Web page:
There is a side effect though that I feel could hurt Lucid: the effective frame rate of the games with HyperFormance enabled are much higher than without the software running. Of course, the GPU isn't actually rendering more data and graphics than it did before; instead, because HyperFormance is looking for frames to report at near zero frame times, benchmarking applications and the games themselves *think* the game is running much faster than it is. This is a drawback to the current way games are tested. Many gamers might at first be fooled into thinking their game is running at higher frame rates - it isn't - and some might see the result as Lucid attempting to cheat - it isn't that either. It is just a result of the process that Lucid is trying to get to work for gamers' benefits.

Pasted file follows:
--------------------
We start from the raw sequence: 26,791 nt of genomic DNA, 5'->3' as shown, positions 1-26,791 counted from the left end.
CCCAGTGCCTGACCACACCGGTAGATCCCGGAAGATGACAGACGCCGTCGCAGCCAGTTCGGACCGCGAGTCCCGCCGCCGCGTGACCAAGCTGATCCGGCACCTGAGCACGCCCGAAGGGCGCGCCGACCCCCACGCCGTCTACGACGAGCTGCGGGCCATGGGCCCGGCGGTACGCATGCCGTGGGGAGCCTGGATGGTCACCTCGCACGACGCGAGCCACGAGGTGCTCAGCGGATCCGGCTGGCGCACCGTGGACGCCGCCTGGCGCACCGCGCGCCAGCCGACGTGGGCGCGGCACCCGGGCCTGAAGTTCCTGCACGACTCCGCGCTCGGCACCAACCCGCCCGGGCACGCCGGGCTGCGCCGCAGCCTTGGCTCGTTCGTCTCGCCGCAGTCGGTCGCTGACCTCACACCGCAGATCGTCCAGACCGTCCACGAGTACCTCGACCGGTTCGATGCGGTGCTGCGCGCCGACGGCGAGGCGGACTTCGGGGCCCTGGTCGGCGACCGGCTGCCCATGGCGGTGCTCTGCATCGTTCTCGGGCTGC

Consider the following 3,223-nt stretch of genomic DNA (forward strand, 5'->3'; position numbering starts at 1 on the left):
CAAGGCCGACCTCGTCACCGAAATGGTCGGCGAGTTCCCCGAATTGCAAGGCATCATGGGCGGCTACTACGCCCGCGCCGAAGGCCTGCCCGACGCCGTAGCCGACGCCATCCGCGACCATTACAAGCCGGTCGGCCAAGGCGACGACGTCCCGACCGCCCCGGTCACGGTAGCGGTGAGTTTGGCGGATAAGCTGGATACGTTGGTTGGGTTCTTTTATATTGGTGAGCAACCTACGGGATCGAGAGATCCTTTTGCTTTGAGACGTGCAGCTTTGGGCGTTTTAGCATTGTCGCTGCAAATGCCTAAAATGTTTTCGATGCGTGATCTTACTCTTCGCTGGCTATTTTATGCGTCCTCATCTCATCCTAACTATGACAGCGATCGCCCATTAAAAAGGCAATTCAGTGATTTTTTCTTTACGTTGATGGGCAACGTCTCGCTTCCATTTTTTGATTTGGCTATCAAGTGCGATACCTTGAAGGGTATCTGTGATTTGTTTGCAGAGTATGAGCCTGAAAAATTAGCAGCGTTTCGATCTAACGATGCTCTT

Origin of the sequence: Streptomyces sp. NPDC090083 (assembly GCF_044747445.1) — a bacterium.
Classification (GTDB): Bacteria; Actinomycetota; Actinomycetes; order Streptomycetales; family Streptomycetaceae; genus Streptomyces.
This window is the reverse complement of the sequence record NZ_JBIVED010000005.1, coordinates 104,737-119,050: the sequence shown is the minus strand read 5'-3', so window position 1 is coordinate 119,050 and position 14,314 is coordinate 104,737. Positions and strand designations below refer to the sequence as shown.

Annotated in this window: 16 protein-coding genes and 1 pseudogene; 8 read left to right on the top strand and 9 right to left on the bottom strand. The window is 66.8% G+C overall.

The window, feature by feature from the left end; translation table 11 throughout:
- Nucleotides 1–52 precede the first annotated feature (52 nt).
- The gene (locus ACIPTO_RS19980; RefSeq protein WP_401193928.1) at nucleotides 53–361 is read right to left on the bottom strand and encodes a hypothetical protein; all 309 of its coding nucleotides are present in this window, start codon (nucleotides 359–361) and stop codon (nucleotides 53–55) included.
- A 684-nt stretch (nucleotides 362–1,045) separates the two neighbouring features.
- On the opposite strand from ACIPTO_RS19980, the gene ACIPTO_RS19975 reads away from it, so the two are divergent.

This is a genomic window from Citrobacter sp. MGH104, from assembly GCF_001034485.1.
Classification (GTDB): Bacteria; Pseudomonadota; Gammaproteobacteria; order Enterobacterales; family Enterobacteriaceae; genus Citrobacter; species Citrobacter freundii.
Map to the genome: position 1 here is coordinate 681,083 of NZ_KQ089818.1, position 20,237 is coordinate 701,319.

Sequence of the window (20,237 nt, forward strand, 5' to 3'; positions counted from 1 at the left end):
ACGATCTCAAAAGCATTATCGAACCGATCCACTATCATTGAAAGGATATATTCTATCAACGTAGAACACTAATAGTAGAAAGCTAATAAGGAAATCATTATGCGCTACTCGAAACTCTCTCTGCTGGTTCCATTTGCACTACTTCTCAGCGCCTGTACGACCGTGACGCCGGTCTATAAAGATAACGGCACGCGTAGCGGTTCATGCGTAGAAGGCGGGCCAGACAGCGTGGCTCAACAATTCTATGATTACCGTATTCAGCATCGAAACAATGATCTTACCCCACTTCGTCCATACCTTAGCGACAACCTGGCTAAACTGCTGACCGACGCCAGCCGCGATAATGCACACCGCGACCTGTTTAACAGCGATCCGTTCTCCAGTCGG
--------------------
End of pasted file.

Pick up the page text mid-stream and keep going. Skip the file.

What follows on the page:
Frame rate with HyperFormance
Instead, Lucid is attempting to showcase the frame rate "increase" as a responsiveness increase or some kind of metric that indicates how much faster and reactive to the user the game actually feels. It might be a start, but claiming to have 200% responsiveness likely isn't true and instead I think they need to spend some time with serious gamers and have them find a way to quantify the added benefits that the HyperFormance application offers, if any.
There is a LOT more to say about this application and what it means to PC gaming but for now, that is where we'll leave it. Expect more in the coming weeks!